Now actions and encouragements which praise individualism, feminism, and multiculturalism are all well and good, but I think every parent knows that the best way to appeal to children is through play! Implementing Feminist values, a love for learning, and intersectionality are all possible through the books and toys which we, as parents, should and can vet before they make it into our children's' playtime. 

One of my parenting tenets is that toys and books should have some purpose that does more than just feed commercialism. With the holiday season upon us, this is a wonderful opportunity to give gifts which make this possible. I prefer books and toys which stimulate my daughter's mind while teaching a lesson in some way about Feminism, education, and multiculturalism. 


Here are a few of Ryenne's favourite books and toys, perfect for gifting to other young feminists.

Ada Twist, Scientist. The delightful story of a little girl of colour who drives her parents crazy with her insatiable penchant for scientific inquiry. Her name, Ada Marie Twist, comes from two essential female scientists who are excellent female role models for children of any gender: Marie Curie who discovered the elements Polonium and Radium, and Ada Lovelace who was the very first computer programmer!

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Home.An enchanting book written and illustrated by Carson Ellis, is another beautifully illustrated celebration of mulitculturalism. Home is a heart-touching book that reminds us that home means something different to everyone, and embraces the diverse types of homes which exist across different international cultures. This book was gifted to us by our very own Auntie E, who shares similar thoughts on the amorphous idea of home which I have and give to my daughter.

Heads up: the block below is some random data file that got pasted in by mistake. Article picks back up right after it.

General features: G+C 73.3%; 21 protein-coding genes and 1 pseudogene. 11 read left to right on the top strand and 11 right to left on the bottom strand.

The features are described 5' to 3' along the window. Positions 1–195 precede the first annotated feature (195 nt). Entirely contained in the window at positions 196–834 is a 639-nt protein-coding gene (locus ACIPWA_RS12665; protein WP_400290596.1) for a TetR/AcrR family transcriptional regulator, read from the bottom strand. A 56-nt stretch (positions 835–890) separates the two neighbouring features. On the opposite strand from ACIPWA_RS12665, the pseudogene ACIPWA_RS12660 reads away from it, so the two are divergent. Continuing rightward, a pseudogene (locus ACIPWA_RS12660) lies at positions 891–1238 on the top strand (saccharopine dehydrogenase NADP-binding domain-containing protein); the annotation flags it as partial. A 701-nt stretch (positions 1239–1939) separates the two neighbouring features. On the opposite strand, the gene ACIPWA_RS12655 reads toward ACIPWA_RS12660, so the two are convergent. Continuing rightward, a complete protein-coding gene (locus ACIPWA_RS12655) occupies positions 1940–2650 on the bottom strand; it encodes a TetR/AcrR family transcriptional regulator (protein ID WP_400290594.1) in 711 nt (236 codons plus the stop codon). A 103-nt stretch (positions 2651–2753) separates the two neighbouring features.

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Le Petit Prince.I was fortunate enough to unearth a vintage copy of Antoine de Saint-Exupéry's classic, published in 1947, from a used book bin, buried amongst a pile of free, forgotten books. It was a gem of a find! The copy we have is written in English and French. It is just as much a learning experience for me as it is for Ryenne. This book is one of the best books for incorporating French into her vocabulary while I learn to be a fluent French speaker. This book is deeply nostalgic for me, one of my most beloved from childhood; a touching story about adventure, companionship, individualism, and staying young at heart, made even more significant by its lovely illustrations. This one is very special to us.

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 Ryenne loves her Codeapillar: A cute little electronic toy that helps children learn coding, data sequencing, and problem solving. This one is a bit above Rye's level right now, but she still tinkers with it and I know she'll master it in time!

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This Orbrium train set is Ryenne's favourite toy ever! She absolutely loves trains and will play with this over anything else she owns. Train sets are wonderful for bringing out the potential engineer in all of our children, regardless of gender! This one is particularly nice and has managed to hold up to Ryenne's daily play for the past year. It's still going strong!

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These are a handful of my favourites this year for young feminists—toys and books that I feel encourage meaningful play, multiculturalism, and are gender-neutral. I have incorporated these into our home-curriculum, and through this reading and play I am able to impart Feminist wisdom to Ryenne in a way that is joyful for her. She is learning that gender is not essential to her childhood, and as a little one, she already knows that there is no singular way to be a woman.